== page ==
>> They met to talk about peace, but instead this conference on Syria begun with a grim reminder of what's at stake. Participants at the EU brokered conference on the future of the country, observing a minute of silence for the victims of the conflict. And more specifically, for at least 58 people, including children, killed in a suspected chemical weapons attack on Tuesday.
The Brussels conference comes as serious civil war enters its seventh year. These gatherings have become well rehearsed. The fighting rages on in large part due to the inability of regional and global powers to agree on how to end it. Reuters' Robin Emmott is in Brussels and says the attack has changed the whole tone of the event.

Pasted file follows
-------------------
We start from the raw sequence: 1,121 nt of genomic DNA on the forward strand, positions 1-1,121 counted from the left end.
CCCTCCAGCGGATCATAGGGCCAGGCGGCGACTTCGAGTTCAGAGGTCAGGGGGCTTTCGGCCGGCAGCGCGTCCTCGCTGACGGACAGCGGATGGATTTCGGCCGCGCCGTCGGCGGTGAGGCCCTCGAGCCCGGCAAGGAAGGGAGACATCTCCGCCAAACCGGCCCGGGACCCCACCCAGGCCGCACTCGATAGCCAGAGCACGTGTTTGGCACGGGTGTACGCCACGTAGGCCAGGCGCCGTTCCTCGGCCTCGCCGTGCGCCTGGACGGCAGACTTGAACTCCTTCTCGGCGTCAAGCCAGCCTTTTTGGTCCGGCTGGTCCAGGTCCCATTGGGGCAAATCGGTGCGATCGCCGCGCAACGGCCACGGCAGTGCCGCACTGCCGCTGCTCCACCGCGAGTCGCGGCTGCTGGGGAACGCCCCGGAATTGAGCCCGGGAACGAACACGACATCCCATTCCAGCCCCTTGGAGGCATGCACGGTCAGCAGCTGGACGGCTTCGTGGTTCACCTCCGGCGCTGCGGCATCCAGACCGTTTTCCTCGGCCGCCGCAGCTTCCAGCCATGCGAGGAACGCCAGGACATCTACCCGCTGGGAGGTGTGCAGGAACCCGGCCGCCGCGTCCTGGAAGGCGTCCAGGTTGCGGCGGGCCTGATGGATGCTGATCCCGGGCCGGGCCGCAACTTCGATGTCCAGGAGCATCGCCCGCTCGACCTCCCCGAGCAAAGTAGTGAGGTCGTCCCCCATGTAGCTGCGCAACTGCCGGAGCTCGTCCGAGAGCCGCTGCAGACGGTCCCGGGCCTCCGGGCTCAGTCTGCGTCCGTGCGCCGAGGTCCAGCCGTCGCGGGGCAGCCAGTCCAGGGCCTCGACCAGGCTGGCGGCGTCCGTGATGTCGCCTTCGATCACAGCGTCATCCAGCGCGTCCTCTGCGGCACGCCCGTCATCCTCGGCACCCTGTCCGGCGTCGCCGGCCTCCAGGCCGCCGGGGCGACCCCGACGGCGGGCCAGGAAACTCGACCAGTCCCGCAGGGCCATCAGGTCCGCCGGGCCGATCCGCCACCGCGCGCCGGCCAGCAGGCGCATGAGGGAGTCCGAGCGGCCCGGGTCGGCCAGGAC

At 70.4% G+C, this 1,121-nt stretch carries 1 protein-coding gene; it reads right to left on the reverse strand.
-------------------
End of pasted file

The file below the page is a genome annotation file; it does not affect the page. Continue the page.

>> The EU and the UN were seeking to present this conference as a small step to show that the peace process was moving forward. And to offer people in Syria hope. There was planning for the post conflict. But this is showing that the war is very, very much going on in a savage way.
>> Britain's foreign secretary Boris Johnson says all evidence of the chemical attack points to Syrian President Assad's regime. His voice in tune with his French counterpart calling on the leader to go.>> I certainly do not see how a government like that can continue to have any kind of legitimate administration of the people of Syria.
>> The French foreign minister said that the attack was a test for the new US administration.>> In some case, it's even more frustrating for the Europeans. Because under the new US administration, there seems to be a confusion about the Trump position. And not much clarification at all on the future of Assad.
>> The Brussels gathering was due to come up with fresh pledges of aid. But any progress on any other issues will likely be marginal especially given who's missing from the picture. Top level officials from Russia, Turkey, and the United States